Bill 96: A Refresher
This article is a refresher on An Act respecting French, the official and common language of Quebec (“Bill 96”) which amends the Charter of the French Language (the “Charter”) and which was passed by the National Assembly of Québec in June 2022. We previously provided a high-level overview of Bill 96 which can be found here and the purpose of this follow-up is to provide a reminder of the following legal areas and new obligations imposed with effect as of June 1, 2023:
- Contracts of adhesion.
- Translation of employment agreements.
- Communication and contracting with Quebec government entities in French.
- French language agency and training.
Contracts of Adhesion
As of June 1, 2023, subject to certain exceptions, companies conducting business in Quebec will have to provide contracts of adhesion in French. Contracts of adhesion include consumer or commercial agreements dictated by one party and include terms of service, franchise agreements, and insurance agreements. There are exceptions to the French language requirement which are quite specific (e.g. contracts for trading in derivatives, clearing house agreements and certain insurance policies that don’t have an equivalent in Quebec.)
Translation of Employment Agreements and Related Materials
For Quebec employers subject to the Charter, new employment agreements and related materials executed from June 1, 2022 onwards must be in French, though another language version can supplement them. For pre-existing employees, the deadline for translating materials was June 1, 2023, unless it concerns a fixed-term contract that will end before June 1, 2024. Examples of documents requiring French translation include job postings, job application documents, employment policies, documentation regarding employee benefits, and equity plans and agreements.
Communication and Contracts with Government Entities
Starting June 1, 2023, agreements and oral communication with the civil administration (i.e., the Quebec government, government departments and government bodies) must be in French. Quebec’s government entities may only communicate in another language for specific exemptions (i.e., intergovernmental or international agreements) or to ascertain whether a person will meet a specific exemption. This requirement includes applications for permits or authorization of a similar nature. Similarly, services provided under contract to the Quebec civil administration are to be in French as well. Finally, Quebec government entities will exclusively use French in any written communication with businesses unless otherwise established by regulation.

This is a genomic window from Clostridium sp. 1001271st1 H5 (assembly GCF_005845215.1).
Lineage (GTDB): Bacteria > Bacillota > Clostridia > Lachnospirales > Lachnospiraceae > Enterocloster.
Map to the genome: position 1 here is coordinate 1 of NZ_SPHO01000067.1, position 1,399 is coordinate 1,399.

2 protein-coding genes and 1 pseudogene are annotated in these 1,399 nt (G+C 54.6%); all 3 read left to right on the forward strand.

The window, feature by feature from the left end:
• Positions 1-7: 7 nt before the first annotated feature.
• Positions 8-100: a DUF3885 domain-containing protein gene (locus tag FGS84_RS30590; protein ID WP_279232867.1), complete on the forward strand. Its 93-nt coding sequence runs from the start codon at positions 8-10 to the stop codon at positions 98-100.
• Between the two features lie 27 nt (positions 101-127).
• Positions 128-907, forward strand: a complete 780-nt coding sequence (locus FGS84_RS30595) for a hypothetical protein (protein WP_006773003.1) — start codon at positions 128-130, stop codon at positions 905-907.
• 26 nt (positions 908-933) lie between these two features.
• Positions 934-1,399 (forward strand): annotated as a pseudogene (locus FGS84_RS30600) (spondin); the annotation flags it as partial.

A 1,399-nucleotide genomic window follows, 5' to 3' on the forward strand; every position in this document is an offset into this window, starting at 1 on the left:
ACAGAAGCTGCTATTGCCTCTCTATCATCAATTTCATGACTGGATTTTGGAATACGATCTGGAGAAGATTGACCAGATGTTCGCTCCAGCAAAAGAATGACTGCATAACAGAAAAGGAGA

French Language Agency and Training
As of June 1, 2023, the following francization obligations apply:
- Per the Quebec Registraire des entreprises, all new and existing Quebec businesses with 5 to 49 employees must declare what proportion of their workface cannot communicate in French.
- Francisation Quebec (“FQ”) conducts and manages government action with respect to francization of employees and acts as the sole point of access for receiving French language services. The Office québécois de la langue française (“OQLF”), after consultation with FQ, shall determine annually what sectors and related enterprises with 5 to 49 employees will be offered language services by FQ. Quebec employers that implement such French language services must make these services available to employees who are unable to communicate in French.
Bill 96 introduced important changes that apply to the way businesses operate in the province of Quebec or offer products or services to Quebec residents. Organizations need to be cognizant of these requirements and have a plan to ensure full compliance, including when engaging with Quebec consumers and dealing with Quebec-based employees or government agencies.
Note: LaBarge Weinstein LLP does not have lawyers qualified to practice and advise on law in the Province of Quebec. We are therefore providing this article for information purposes only to enable clients affected or potentially affected by these legislative changes to consult with qualified Quebec counsel.